In this period of intense dislike for Hillary and Donald on the one hand and the tug of traditional party loyalty on the other, it may be useful to see how the two compare in the handful of states that matter - the traditional "swing states" and a few that may be drawn into play in this presidential cycle. There is little useful state polling (and it threatens to change significantly before November), but the primaries have shown areas of strength and weakness - at least when competing against others in their own party. Ironically, both campaigns were strongest in states that they will lose anyway - Hillary winning with black votes in the South, and Trump beating Republicans in the Northeast.
For simplicity sake, Politico identifies seven states which have been the focus of campaigning in recent presidential elections. To that can be added a half dozen where a particular issue, Senate race, or local party dynamics can tip a "leaning" state in the other direction. For the remaining 37 states it doesn't matter - if they are in play, the election is a landslide. Excluding the following states (in which Obama beat Romney by less than 10%), any Democrat starts with 196 and any Republican starts with 181. (The results from the 2012 election which Obama won overall 332-206 are per the Washington Post, and the 2016 primary results are per Politico.)
The Swing States (with their Electoral Votes, and Obama's margin against Romney in 2012)
- Colorado (9) Obama +4.7%. Cruz outmaneuvered Trump for delegates in party conventions; Sanders beat Clinton 59% to 40%. Growing Hispanic vote.
- Florida (29) Obama +.9%. Clear Trump win despite Bush and Rubio home state; Clear Clinton win. Growing Puerto Rican vote. Will be closely contested again - probably critical for any Republican.
- Iowa (6) Obama +5.6%. Cruz narrowly beat Trump and Rubio despite taking a stand against ethanol; Clinton squeaked by Sanders.
- Nevada (6) Obama +6.6%. Clear Trump win; Clinton won in contentious convention. Senate race to replace the retiring Harry Reid.
- New Hampshire (4) Obama +5.7%. Trump and Sanders were easy winners. Significant Senate race.
- Ohio (18) Obama +1.9%. Kasich beat Trump 47% to 36%; Clear Clinton win. Significant Senate race. Coal in the south. Kasich can probably deliver the state - if he wants to.
- Virginia (13) Obama +3.0%. Trump beat Rubio 35% to 32%; Clear Clinton win. Democratic Governor Terry McAuliffe recently gave 200,000 former felons the right to vote. DC suburbs fear anti-government rhetoric, but military will go heavily for Republican. Coal in the west.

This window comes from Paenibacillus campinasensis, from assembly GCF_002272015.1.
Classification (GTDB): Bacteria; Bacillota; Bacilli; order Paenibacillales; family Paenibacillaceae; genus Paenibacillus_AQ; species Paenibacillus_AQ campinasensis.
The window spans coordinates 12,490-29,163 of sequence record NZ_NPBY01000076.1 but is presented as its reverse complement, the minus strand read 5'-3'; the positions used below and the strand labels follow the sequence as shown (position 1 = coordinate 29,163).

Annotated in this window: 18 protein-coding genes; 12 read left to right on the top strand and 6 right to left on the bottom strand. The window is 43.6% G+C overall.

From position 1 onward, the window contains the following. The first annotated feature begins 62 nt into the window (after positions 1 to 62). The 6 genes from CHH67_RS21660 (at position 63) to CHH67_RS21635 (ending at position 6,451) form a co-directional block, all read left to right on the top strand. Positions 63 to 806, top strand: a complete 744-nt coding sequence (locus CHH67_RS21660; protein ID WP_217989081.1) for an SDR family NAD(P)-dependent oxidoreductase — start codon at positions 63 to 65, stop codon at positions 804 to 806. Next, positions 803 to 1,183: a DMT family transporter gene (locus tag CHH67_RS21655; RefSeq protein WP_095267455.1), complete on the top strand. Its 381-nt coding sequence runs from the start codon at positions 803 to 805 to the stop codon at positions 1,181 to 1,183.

Other Likely Contested States
- Michigan (16) Obama +9.5%. Trump easy winner; Sanders edged Clinton.
- Missouri (10) Obama +9.6%. Trump edged Cruz; Clinton edged Sanders. Republican field significantly out-polled Democrats. Home of machine politics and Ferguson - for good or bad.
- New Mexico (5) Obama +9.9%. Primary scheduled for June 7. Latina Republican governor, but Hispanic voters.
- North Carolina (15) Romney +2.2%. Trump beat Cruz 40 to 37%; easy Clinton win.
- Pennsylvania (20). Obama +5.2% Trump and Clinton were clear winners. Significant Senate race. Experts such as Charlie Cook and Nate Silver's 538 rate Pennsylvania as trending Republican, driven by the industrial and coal mining voters in the western part of the state. Perhaps the new ultimate swing state.
- Wisconsin (10) Obama 6.7%. Cruz beat Trump 48% to 35% with the support of a very effective state party organization; Sanders beat Hillary easily. Significant Senate race.
To get to 270, Trump would have to get 64 more electoral college votes than Romney while holding North Carolina. Based on the primaries and 2012, the best places to look would seem to be Florida, Nevada, Ohio, Virginia, and Pennsylvania which would give him 292. Not easy, but quite possible.
This week's video is last week's Donald Trump - Megyn Kelly reconciliation meeting. Along with his announcement of potential Supreme Court judges and his fundraising alliance with the Republican National Committee he is clearly pivoting to the general election while Hillary and Bernie continue their increasingly acrimonious contest.
bill bowen - 5/20/16